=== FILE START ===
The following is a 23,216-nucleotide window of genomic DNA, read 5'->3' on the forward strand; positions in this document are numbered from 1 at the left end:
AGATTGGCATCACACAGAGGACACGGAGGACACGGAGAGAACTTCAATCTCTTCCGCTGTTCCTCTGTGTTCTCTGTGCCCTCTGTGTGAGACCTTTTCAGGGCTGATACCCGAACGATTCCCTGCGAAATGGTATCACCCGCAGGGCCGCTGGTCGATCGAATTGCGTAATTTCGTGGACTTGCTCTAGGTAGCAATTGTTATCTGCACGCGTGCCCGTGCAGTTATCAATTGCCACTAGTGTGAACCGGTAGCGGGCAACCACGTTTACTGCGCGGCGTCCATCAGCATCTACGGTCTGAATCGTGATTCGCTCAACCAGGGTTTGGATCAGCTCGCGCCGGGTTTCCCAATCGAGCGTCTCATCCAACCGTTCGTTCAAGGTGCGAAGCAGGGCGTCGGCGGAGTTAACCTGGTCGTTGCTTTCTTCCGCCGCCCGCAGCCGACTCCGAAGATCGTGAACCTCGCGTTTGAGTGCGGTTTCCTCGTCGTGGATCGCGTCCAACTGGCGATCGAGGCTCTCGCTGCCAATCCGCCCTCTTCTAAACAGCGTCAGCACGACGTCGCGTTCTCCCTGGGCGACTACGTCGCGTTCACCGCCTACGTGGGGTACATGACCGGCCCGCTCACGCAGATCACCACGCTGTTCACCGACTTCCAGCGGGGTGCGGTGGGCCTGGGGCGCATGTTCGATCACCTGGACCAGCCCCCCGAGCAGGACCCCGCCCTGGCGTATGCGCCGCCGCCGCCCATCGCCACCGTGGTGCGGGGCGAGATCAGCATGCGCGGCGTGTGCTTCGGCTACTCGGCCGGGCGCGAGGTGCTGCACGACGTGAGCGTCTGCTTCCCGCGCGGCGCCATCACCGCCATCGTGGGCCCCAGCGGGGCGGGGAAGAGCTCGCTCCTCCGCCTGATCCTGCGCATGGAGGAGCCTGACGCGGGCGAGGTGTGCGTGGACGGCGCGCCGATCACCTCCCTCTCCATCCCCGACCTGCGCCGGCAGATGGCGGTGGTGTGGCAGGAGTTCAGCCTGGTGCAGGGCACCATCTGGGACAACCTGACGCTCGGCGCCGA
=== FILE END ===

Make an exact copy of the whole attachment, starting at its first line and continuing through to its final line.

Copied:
The following is a 23,216-nucleotide window of genomic DNA, read 5'->3' on the forward strand; positions in this document are numbered from 1 at the left end:
AGATTGGCATCACACAGAGGACACGGAGGACACGGAGAGAACTTCAATCTCTTCCGCTGTTCCTCTGTGTTCTCTGTGCCCTCTGTGTGAGACCTTTTCAGGGCTGATACCCGAACGATTCCCTGCGAAATGGTATCACCCGCAGGGCCGCTGGTCGATCGAATTGCGTAATTTCGTGGACTTGCTCTAGGTAGCAATTGTTATCTGCACGCGTGCCCGTGCAGTTATCAATTGCCACTAGTGTGAACCGGTAGCGGGCAACCACGTTTACTGCGCGGCGTCCATCAGCATCTACGGTCTGAATCGTGATTCGCTCAACCAGGGTTTGGATCAGCTCGCGCCGGGTTTCCCAATCGAGCGTCTCATCCAACCGTTCGTTCAAGGTGCGAAGCAGGGCGTCGGCGGAGTTAACCTGGTCGTTGCTTTCTTCCGCCGCCCGCAGCCGACTCCGAAGATCGTGAACCTCGCGTTTGAGTGCGGTTTCCTCGTCGTGGATCGCGTCCAACTGGCGATCGAGGCTCTCGCTGCCAATCCGCCCTCTTCTAAACAGCGTCAGCACGACGTCGCGTTCTCCCTGGGCGACTACGTCGCGTTCACCGCCTACGTGGGGTACATGACCGGCCCGCTCACGCAGATCACCACGCTGTTCACCGACTTCCAGCGGGGTGCGGTGGGCCTGGGGCGCATGTTCGATCACCTGGACCAGCCCCCCGAGCAGGACCCCGCCCTGGCGTATGCGCCGCCGCCGCCCATCGCCACCGTGGTGCGGGGCGAGATCAGCATGCGCGGCGTGTGCTTCGGCTACTCGGCCGGGCGCGAGGTGCTGCACGACGTGAGCGTCTGCTTCCCGCGCGGCGCCATCACCGCCATCGTGGGCCCCAGCGGGGCGGGGAAGAGCTCGCTCCTCCGCCTGATCCTGCGCATGGAGGAGCCTGACGCGGGCGAGGTGTGCGTGGACGGCGCGCCGATCACCTCCCTCTCCATCCCCGACCTGCGCCGGCAGATGGCGGTGGTGTGGCAGGAGTTCAGCCTGGTGCAGGGCACCATCTGGGACAACCTGACGCTCGGCGCCGA